We spent another day relaxing at Pancake Creek. In the morning we checked the crab pot, but alas, no crabs. We repositioned it and headed over to the other side of the inlet to enjoy looking at the small coral reef while the surface was flat and calm. Thoughts of our friends shark ravaged crab pots kept us from swimming too far from the beach.
As the tide made it’s way out we walked the ridges of sand flats, looking across to where the bushfire in the Rodd Peninsular National Park still burnt, coming seemingly closer to our shore all the time. All that smoke made for another grand sunset and moon rise which we veiwed from behind the security of our insect screens! Laughably our crab pot had become stranded again by the tide and was proving to be a comfortable perch for a huge white bird who would have deterred even the dumbest of crabs! We left just predawn, rounded Bustard Head and headed south to Bundaberg. On the whole a great day’s passage, but slow with the wind on the nose the whole way. By late afternoon we were down to a double reefed main but at dusk we removed the reefs when the wind died out significantly.
We made our way into the Burnett River and tied up at seven pm. The smell of curry wafting across the marina had us ravenous and as soon as Fling was sorted we dashed to the Baltimore Cafe searching for the delicious smell….
Foiled! It was being cooked aboard another yacht so we sated our hunger with pizza’s and chilled white wine, totally unaware of the drama unfolding just across the lawns of the marina.
The marina is quite full at present with Port to Port rally yachts. A total of 84 visiting and returning to Australia yachts have been filtering into Bundaberg Port Marina since early October, crossing the Coral Sea from Port Vila. One, which arrived five days ago, sailed by a young Spanish crew will not be leaving anytime soon. During our dinner on Friday evening a large team of Australian Federal Police, Customs agents and Forensics specialists descended on the yacht and commenced searching it. Cars coming and going through the roundabout near the Marina were also searched. The search on the yacht continued all the next day and they removed somewhere between 40-45 kilo’s of heroin. (Local word has it at 400 kilos!) This morning the yacht was removed from the water and impounded. SV Friday Freedom has now been dubbed S V Friday Lockup by the rally participants! Our bus driver told us the young Spanish couple had recently won an award for ‘best pirate costume’ during the rally!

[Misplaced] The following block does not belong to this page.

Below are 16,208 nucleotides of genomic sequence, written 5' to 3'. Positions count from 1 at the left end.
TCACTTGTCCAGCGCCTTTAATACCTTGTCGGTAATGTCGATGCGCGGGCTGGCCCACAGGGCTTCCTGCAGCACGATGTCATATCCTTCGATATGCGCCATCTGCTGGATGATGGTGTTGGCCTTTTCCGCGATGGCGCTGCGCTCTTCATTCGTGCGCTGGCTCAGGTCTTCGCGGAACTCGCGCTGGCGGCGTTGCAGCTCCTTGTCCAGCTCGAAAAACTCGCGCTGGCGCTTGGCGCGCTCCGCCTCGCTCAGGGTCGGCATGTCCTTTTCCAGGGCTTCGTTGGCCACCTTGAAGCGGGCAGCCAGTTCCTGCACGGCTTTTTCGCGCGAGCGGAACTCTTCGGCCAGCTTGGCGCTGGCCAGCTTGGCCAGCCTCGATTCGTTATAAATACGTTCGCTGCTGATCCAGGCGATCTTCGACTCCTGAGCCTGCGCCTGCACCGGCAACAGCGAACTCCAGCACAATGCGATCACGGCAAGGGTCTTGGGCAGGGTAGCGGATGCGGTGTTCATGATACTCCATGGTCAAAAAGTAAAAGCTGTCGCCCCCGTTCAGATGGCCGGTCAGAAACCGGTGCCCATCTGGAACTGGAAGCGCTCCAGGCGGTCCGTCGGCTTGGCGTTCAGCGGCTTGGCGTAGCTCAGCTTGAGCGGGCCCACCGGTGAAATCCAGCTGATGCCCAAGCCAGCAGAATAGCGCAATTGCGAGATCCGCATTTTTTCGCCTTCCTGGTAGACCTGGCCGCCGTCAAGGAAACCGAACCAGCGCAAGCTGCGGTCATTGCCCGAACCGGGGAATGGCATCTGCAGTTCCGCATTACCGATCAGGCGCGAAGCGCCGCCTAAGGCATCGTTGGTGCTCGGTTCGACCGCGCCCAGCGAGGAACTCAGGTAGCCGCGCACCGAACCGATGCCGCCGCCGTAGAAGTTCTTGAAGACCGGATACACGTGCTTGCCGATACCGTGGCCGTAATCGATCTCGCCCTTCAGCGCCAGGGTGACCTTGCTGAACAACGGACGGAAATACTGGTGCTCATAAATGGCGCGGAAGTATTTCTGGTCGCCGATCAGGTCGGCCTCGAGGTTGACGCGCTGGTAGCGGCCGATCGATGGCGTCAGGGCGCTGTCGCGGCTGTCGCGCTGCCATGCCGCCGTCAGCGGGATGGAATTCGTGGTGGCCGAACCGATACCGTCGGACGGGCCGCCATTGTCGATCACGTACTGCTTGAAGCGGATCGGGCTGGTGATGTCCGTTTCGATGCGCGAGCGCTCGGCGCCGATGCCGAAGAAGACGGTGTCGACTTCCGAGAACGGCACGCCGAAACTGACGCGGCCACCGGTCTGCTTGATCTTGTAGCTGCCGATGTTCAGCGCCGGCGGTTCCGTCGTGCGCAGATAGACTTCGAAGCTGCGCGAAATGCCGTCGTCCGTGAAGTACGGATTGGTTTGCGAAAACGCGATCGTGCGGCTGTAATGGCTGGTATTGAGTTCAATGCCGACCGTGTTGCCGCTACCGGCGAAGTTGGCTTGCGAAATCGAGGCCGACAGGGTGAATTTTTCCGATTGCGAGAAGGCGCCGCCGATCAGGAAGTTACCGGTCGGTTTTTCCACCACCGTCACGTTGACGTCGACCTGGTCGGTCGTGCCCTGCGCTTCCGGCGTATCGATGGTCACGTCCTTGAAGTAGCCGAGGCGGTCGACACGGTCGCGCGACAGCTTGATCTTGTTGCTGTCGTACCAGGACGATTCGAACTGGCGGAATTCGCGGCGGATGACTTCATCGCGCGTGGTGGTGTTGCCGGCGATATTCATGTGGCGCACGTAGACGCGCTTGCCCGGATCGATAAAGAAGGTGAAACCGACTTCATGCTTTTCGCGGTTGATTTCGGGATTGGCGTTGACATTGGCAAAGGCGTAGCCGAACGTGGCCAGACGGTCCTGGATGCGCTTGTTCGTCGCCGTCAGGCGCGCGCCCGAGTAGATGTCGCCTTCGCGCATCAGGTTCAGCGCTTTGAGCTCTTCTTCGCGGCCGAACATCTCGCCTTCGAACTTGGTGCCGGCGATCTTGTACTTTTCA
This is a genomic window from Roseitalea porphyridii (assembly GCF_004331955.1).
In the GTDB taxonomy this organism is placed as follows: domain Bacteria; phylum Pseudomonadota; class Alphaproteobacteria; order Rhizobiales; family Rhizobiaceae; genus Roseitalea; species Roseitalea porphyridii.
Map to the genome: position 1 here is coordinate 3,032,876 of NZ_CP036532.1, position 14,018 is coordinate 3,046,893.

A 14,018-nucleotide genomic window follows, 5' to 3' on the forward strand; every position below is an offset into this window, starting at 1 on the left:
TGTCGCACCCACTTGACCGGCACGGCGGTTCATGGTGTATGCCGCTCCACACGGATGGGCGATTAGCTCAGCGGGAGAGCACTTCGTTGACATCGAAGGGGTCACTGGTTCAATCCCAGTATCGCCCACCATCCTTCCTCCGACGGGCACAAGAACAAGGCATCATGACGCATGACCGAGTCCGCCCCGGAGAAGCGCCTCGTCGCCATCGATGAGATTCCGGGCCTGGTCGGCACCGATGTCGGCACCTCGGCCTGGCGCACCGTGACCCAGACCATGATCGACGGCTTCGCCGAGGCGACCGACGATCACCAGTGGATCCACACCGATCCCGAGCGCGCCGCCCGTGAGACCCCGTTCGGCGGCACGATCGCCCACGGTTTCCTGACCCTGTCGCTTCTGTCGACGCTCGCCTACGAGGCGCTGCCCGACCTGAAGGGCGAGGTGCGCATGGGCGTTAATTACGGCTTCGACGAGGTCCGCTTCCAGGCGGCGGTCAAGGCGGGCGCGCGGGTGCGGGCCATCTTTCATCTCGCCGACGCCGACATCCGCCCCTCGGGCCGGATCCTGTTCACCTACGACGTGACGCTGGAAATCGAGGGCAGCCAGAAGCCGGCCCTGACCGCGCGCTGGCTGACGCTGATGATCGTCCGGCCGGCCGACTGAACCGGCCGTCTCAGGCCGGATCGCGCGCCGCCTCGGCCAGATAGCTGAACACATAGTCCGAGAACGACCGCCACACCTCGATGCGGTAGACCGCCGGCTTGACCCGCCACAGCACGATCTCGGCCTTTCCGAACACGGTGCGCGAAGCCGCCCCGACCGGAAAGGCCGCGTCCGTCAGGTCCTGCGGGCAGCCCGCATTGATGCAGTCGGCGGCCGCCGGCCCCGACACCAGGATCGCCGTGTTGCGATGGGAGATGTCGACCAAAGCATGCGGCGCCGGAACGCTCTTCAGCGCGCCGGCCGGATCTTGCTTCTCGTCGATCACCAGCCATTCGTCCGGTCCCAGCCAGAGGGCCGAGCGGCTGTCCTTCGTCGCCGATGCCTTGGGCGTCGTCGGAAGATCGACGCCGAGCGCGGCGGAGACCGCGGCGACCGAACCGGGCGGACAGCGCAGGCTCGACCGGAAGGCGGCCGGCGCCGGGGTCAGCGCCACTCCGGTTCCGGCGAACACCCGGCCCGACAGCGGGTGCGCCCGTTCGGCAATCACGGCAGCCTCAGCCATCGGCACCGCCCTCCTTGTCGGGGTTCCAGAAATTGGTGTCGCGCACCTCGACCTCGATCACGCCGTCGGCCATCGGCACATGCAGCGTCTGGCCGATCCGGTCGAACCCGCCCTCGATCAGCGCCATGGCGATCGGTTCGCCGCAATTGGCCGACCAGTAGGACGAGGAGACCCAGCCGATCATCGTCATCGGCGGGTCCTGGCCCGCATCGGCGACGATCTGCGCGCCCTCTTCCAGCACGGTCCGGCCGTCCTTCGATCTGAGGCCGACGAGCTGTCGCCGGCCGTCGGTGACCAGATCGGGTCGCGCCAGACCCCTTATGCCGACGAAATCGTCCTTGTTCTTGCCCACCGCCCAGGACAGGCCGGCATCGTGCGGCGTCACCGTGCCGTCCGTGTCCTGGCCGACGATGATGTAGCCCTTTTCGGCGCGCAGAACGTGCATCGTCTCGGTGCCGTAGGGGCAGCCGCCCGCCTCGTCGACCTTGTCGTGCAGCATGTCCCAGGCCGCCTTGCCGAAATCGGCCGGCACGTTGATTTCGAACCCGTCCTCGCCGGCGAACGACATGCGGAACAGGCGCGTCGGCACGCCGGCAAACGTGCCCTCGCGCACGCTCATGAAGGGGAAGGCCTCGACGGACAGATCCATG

Today we joined several rally cruisers on the courtesy coach to the Shalom Markets. I found it quite interesting to hear their first impressions of Australia. One cruiser was astonished to see so much birdlife, whilst others were amazed at the low cost of fresh food at the market. Another cruiser suggested we should have been at the market at 6am to get the ‘best pickings’, and I reflected he had probably not yet had a chance to realise Australia’s bounty after crossing the Pacific. We came back to Fling loaded with Mango’s, Avocado’s, Limes, Spring Onions and a huge bag of fresh mint, coriander, basil and dill which, given that we really didn’t need much speaks volumes of the quality of fresh food available at very reasonable costs.
The fish marketing factory next door has just opened a factory door shop, so this afternoon I topped our fridge up with Panko crusted whiting fillets, cooked tiger prawns and the local speciality, spanner crab meat. All local, and all for very reasonable prices.
Tomorrow we will head off to Hervey Bay, getting closer and closer to our end destination….